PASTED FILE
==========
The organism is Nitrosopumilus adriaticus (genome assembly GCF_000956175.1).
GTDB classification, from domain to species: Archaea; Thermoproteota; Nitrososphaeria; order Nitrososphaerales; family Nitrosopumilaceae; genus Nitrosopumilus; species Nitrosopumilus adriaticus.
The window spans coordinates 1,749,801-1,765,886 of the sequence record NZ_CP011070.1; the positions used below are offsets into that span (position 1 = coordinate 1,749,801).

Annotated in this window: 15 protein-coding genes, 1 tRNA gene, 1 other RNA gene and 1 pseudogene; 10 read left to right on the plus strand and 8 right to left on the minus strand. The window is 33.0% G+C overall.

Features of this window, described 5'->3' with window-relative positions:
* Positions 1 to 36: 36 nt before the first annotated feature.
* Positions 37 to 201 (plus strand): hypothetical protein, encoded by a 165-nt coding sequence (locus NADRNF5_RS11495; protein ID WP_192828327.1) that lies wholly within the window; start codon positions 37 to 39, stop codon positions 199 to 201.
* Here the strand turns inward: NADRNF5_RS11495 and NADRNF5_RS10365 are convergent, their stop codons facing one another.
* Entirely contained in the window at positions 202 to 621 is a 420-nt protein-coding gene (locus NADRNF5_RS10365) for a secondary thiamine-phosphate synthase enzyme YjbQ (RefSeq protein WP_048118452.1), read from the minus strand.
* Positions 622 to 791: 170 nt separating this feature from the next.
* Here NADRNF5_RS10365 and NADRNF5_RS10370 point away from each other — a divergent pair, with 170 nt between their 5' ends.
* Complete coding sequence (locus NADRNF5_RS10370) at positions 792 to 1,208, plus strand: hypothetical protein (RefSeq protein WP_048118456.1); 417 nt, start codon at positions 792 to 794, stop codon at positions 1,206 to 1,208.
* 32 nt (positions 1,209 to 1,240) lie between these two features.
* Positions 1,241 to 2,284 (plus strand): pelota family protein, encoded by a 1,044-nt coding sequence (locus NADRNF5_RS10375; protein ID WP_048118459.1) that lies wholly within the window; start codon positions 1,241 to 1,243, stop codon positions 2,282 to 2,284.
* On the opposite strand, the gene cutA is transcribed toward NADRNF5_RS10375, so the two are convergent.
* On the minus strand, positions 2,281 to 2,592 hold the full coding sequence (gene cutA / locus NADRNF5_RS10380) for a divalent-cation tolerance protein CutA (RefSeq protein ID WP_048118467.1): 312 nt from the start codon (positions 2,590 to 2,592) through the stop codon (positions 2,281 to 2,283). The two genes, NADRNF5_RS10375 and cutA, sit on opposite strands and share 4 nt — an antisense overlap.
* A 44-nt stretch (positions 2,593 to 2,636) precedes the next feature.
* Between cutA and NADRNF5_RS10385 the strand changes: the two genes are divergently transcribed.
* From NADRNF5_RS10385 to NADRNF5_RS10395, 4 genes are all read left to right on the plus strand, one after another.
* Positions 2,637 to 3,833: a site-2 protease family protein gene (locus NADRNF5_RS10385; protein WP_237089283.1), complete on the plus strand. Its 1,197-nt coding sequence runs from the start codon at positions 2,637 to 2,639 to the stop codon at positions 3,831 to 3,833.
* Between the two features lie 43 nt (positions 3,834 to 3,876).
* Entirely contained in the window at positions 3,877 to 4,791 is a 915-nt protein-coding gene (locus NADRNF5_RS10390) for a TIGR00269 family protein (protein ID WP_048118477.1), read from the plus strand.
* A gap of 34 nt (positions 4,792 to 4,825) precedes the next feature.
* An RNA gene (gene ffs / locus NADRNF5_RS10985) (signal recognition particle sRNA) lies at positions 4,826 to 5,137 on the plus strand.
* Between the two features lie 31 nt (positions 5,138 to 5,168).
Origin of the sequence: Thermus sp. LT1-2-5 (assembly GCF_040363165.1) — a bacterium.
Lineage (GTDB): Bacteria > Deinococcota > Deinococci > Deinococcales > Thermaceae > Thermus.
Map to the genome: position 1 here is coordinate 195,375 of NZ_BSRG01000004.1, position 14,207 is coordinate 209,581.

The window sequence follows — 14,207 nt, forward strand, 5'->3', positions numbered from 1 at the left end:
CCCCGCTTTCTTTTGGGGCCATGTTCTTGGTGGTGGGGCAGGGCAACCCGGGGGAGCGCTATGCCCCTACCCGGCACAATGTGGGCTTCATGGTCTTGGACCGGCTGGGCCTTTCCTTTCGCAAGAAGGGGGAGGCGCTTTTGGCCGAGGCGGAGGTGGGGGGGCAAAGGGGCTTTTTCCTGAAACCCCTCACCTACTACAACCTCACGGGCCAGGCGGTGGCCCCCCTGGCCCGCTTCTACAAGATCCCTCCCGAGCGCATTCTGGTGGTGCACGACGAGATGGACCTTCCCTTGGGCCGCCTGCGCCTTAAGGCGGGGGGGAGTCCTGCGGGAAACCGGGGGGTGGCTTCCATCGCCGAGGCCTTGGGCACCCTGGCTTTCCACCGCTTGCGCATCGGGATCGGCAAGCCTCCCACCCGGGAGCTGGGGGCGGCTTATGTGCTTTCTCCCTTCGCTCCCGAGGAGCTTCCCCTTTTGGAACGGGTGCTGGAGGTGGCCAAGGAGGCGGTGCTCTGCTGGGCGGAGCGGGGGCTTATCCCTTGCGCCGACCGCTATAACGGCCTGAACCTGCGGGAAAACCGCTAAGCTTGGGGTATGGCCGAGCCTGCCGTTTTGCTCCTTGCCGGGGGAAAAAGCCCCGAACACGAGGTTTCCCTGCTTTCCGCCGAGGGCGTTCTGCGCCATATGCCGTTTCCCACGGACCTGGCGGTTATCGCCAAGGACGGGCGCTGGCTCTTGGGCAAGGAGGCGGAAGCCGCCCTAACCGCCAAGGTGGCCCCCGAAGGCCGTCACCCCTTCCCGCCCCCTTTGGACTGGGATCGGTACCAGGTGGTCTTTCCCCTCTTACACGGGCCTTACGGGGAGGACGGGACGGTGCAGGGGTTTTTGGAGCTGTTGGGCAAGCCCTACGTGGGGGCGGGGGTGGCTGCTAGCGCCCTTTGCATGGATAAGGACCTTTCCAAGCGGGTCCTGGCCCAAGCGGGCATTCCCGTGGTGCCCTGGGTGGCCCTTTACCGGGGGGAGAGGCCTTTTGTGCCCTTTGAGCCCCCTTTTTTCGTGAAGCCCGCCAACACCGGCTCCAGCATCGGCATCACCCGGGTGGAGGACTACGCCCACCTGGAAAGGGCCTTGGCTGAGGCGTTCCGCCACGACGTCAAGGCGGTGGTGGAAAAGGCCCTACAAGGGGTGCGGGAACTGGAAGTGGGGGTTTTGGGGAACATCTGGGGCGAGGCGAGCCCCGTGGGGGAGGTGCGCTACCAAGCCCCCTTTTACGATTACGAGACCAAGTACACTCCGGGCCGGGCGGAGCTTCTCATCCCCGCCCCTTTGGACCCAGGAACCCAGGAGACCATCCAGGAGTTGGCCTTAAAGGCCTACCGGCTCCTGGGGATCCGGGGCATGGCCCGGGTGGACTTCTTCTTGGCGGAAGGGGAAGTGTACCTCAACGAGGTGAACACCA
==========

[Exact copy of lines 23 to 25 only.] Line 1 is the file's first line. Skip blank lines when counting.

* A gap of 34 nt (positions 4,792 to 4,825) precedes the next feature.
* An RNA gene (gene ffs / locus NADRNF5_RS10985) (signal recognition particle sRNA) lies at positions 4,826 to 5,137 on the plus strand.
* Between the two features lie 31 nt (positions 5,138 to 5,168).